Your gesture will not only ensure that your loved one has enough provisions to live well, but they’ll appreciate that you were thinking of them – this can be hugely uplifting for a person who is shielding or struggling with social distancing. If you’d like to bake for your grandparents, parents, or even friends, there are some great recipes over on BBC Good Food.
I made sure my grandparents were getting fresh air.
While your loved one may not be comfortable or able to go for daily walks, it’s still important that they get fresh air. Studies have shown time and time again that fresh air increases the amount of oxygen flow to the brain which increases cognitive function and helps the brain heal. Encourage your elderly loved one to open all their windows (make sure they wrap up warm first!) for at least 5 minutes a day to blow away the cobwebs and give their brain a bit of a refresh.
Luckily, my grandparents love going on their daily walks, and living near a forest, they’re certainly not short of selection. But others have not been so lucky. In more urban areas, the walks can be quite limited, and because of the larger populations, they’re usually crowded and harder to social distance. With the government’s advice still instructing us to stay local, many may be bored or anxious about walking in crowded areas.
If this is the case, try and schedule early morning or late evening walks with them, especially now that we’re moving into spring and the days are starting to lengthen. Offer to accompany them if they’re feeling nervous – just remember to maintain social distancing.
I make social contact a daily occurrence.
The younger generations are used to being in constant communication with each other as we harness technology to keep in touch. Your elderly may not have the tech capabilities to use video call facilities or even text so unless your parent is supported by care, there could be days or weeks where they don’t speak to another person. Loneliness is a silent killer so you’ll need to take additional steps to ensure your parent is getting enough social contact. Call them every day, make a habit of sitting down at the same time with a cup of tea each and having a chat. It will be the highlight of their day. Go one step further and encourage your other family members to do the same.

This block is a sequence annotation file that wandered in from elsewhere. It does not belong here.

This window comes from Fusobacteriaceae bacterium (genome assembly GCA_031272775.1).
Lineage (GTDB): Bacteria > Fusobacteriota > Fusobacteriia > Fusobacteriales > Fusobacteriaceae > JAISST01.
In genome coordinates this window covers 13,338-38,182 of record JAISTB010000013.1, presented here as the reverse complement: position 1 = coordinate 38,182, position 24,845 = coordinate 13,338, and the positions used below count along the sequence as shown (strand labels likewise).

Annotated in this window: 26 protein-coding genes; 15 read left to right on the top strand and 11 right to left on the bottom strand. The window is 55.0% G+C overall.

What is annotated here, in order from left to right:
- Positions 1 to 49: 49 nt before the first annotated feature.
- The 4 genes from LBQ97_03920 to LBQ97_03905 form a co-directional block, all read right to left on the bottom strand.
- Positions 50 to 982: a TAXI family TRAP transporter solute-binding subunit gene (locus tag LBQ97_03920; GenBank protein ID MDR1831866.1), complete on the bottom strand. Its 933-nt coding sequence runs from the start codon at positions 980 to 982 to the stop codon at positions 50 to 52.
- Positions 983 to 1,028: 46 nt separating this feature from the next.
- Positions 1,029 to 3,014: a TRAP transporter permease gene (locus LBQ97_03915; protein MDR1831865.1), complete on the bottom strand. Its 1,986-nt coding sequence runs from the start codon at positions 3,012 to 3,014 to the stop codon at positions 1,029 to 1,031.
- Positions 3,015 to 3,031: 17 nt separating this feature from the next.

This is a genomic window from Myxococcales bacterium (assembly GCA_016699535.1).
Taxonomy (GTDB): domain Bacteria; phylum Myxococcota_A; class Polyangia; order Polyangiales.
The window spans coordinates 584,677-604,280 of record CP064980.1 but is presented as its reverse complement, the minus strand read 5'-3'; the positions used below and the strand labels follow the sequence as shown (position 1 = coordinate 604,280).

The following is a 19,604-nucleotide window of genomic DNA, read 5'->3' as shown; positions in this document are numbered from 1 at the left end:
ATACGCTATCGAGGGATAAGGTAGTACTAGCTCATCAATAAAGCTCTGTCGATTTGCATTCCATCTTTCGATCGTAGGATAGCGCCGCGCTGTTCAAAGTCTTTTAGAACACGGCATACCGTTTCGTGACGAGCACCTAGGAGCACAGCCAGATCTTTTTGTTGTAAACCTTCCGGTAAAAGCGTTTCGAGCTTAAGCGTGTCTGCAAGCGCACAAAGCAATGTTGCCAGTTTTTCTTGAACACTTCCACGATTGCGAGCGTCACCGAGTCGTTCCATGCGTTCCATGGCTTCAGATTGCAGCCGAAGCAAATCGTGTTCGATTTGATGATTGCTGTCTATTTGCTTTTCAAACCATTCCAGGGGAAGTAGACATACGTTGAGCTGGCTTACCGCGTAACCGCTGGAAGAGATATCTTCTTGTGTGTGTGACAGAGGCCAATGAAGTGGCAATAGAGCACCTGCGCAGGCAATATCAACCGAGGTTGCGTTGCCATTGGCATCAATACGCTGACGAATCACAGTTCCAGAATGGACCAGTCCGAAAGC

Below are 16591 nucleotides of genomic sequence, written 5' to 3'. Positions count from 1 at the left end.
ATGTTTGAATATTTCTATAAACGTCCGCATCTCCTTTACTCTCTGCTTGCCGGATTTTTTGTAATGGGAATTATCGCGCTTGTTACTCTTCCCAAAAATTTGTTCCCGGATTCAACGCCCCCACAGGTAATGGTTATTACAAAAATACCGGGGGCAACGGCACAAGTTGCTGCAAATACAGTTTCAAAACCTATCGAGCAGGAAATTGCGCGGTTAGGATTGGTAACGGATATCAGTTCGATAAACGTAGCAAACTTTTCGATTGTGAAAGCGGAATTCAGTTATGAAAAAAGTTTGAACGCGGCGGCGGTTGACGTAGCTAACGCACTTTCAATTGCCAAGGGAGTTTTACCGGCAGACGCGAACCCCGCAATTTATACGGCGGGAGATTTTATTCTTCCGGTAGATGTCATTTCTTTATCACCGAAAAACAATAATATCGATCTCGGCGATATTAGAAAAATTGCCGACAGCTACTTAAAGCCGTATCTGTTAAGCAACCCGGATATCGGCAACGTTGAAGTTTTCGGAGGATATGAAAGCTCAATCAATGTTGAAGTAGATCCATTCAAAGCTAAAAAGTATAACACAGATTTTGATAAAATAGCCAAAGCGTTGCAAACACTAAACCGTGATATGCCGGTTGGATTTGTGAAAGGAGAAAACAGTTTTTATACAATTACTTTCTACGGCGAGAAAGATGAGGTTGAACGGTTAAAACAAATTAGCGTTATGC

If you’re finding it hard to think of things to talk about, what with so little going on in our lives right now, try mixing it up with weekly virtual games. My family and I have been taking it in turns to host a quiz via Facebook Messenger during each lockdown, each week coming up with a new theme. We announce the theme at the start of the week so everyone has a chance to revise the topic if they do not know much about it. This could also be a good way to give your elderly parents something to do throughout the week, as they can read up on a topic, and then plan a quiz when it is their turn.
You may run out of theme ideas pretty quickly, so here’s a few out-of-the-box ones that my family and I have done:
Find photos of your parents, grandparents, aunts, uncles, etc. from when they were younger (e.g., school photos, teenage years) and get the younger family members to guess who’s who.
Play the introduction of a song, and everyone has to guess what it is before the singer starts.
Try school subjects, like History, English, Biology, find some old exam papers from a year or so ago and get everyone to see if they can answer correctly.
Recipes – take traditional/popular recipes of favourite meals, read out the ingredients, and see if everyone can guess what the recipe is for.
If quizzes aren’t your thing, you can also try virtual PowerPoint night (make a PowerPoint on the most random topic you can think of) or games that can be played over video call, like charades.
I always try to keep my grandparents busy.
Mental health is just as important as physical health and your loved one may be struggling to keep their spirits up during the long, dark winter nights. Make sure they have plenty of activities to keep them busy – send them jigsaws, puzzle books, knitting supplies, CDs, books and any other hobby that can keep their mind focused and their hands busy.
My sister and I recently bought our grandparents colour by numbers sets, which they’re extremely happy with. They’ve told us that they’ve been spending their afternoons painting while listening to music and sipping on cups of tea! Activities such as this allow them to be creative and they can reminisce about when they would do these activities while they were younger.
Most importantly, I try to provide reassurance.
This can be a scary and lonely time for the elderly. Remind them frequently that better days are coming and that the vaccinations are now providing us with a very real end goal. Make future plans for when you can see each other once again – visiting their favourite restaurant, going on holidays, having BBQs, birthday parties and christmases together. Having something to look forward to will reassure them that this is a temporary situation.